We included two other cases that were decided in June 2022. We replaced Whole Woman’s Health v. Hellerstedt (2016) with Dobbs v. Jackson Women’s Health Organization (2022). And we added New York State Rifle & Pistol Association, Inc. v. Bruen (2022). These cases resolved on originalist methodologies to decide substantive due process and Second Amendment cases, respectively. Due to our exceedingly tight publication deadlines, the Dobbs and Bruen chapters had to be completed within a week after those lengthy cases were decided. We also preemptively removed the two affirmative action cases from the University of Texas. These two precedents by Justice Kennedy will likely be superseded by the Harvard and North Carolina cases, which should be decided by June 2023. We expect a lot more doctrine will shift when the third edition is (hopefully) published circa 2026. What will constitutional law and the Supreme Court look like at the semiquincentennial of the Declaration of Independence?

Third, to make our product more useful to high school classes, we included all fifteen required cases for the Advanced Placement US Government and Politics course. We already covered eight of those cases, and have now added the other seven: Engel v. Vitale (1962), Baker v. Carr (1962), Gideon v. Wainwright (1963), Tinker v. Des Moines Independent Community School District (1969), New York Times v. United States (1971), Wisconsin v. Yoder (1972), and Shaw v. Reno (1993). We also included Miranda v. Arizona (1966) in a new section on the rights of the accused. We also have developed a wealth of resources for teachers to use in class, including slides, a teacher’s manual, and a bank of study guide questions. Moreover, we worked diligently with Aspen Publishing to open up new distribution channels. Classes, schools, and even districts can obtain digital licenses and year-long subscriptions of our content. Now, students at all levels will be able to easily access our material on devices.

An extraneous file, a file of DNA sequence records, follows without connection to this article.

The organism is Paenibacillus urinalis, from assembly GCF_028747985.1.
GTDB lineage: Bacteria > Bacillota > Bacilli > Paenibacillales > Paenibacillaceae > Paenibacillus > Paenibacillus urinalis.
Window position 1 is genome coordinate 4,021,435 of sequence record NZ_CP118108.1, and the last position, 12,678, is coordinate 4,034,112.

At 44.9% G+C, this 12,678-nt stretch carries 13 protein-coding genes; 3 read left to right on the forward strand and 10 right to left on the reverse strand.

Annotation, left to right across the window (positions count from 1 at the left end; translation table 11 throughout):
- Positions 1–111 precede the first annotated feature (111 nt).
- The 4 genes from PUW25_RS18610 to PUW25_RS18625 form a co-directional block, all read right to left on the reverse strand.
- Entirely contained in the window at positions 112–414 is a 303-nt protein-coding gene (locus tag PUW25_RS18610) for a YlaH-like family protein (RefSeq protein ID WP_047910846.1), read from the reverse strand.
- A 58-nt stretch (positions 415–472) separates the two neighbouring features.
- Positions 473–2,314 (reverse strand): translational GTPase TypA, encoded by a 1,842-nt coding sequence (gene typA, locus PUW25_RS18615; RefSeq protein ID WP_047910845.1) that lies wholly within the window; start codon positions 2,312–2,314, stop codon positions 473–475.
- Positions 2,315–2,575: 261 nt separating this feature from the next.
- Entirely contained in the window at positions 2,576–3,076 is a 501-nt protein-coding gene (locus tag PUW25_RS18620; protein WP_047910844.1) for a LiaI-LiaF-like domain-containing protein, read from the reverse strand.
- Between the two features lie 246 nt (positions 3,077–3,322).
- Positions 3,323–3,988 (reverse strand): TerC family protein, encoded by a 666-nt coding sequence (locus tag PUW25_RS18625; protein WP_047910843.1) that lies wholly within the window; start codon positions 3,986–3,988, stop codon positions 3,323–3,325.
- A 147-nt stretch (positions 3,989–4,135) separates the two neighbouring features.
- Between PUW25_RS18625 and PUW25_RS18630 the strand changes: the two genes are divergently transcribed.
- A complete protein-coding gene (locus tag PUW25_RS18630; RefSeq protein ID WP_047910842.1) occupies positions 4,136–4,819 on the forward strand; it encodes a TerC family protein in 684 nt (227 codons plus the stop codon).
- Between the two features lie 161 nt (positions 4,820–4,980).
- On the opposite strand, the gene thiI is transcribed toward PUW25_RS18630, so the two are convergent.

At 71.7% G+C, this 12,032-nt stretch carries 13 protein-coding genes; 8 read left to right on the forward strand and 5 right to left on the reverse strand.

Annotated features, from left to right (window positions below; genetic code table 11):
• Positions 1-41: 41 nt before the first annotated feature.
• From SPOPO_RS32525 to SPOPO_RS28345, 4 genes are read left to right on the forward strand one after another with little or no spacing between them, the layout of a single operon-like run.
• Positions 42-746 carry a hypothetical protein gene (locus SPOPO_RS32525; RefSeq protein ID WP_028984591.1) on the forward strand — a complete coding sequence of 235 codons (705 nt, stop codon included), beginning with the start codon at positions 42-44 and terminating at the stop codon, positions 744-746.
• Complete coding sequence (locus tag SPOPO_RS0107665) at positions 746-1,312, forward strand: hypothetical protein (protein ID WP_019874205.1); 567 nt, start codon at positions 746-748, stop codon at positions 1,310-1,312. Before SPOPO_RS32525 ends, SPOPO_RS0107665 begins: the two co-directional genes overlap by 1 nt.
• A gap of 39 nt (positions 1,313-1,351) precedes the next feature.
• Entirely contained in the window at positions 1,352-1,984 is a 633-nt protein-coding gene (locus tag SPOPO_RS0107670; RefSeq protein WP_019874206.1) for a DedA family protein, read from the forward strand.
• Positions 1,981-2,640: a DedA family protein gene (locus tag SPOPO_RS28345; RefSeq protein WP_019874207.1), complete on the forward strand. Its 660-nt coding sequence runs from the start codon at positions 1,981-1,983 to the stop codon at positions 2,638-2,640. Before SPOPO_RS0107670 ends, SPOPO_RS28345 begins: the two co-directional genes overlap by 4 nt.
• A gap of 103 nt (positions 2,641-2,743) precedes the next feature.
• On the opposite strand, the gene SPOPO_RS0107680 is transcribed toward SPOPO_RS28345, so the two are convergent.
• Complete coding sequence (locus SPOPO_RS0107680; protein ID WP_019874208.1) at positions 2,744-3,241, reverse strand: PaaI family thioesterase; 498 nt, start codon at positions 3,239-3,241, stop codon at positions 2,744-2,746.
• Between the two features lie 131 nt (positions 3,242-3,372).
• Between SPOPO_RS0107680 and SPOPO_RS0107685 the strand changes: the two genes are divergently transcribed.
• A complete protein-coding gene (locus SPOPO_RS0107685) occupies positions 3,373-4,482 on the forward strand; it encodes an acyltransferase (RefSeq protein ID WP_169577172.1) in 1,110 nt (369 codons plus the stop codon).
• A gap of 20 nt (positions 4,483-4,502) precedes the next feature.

Fourth, Josh accomplished his long- standing goal: an illustrated “coffee table” version of Constitutional Places, Constitutional Faces. We have now published a hardcover, full- color, glossy version of 100+ Cases. In it, all of the same cases are supplemented by photographs, maps, portraits, and other enriching visuals to bring the law to life. The design is exquisite, and we include visuals you probably have never seen before. If you’re reading this note, you have the black- and- white paperback edition. Treat yourself or a loved one and order the luminous illustrated edition; It will make a treasured keepsake gift for a lawyer, law student, or Supreme Court wonk.

Shortly after the first edition was launched, Randy and Josh had lunch near Capitol Hill. Josh told Randy that this product would sell a million copies over its lifetime. Randy responded with a healthy and well- deserved dose of skepticism. We are not there yet but, in time, we hope to achieve this goal, and educate people around the globe about constitutional law and the Supreme Court.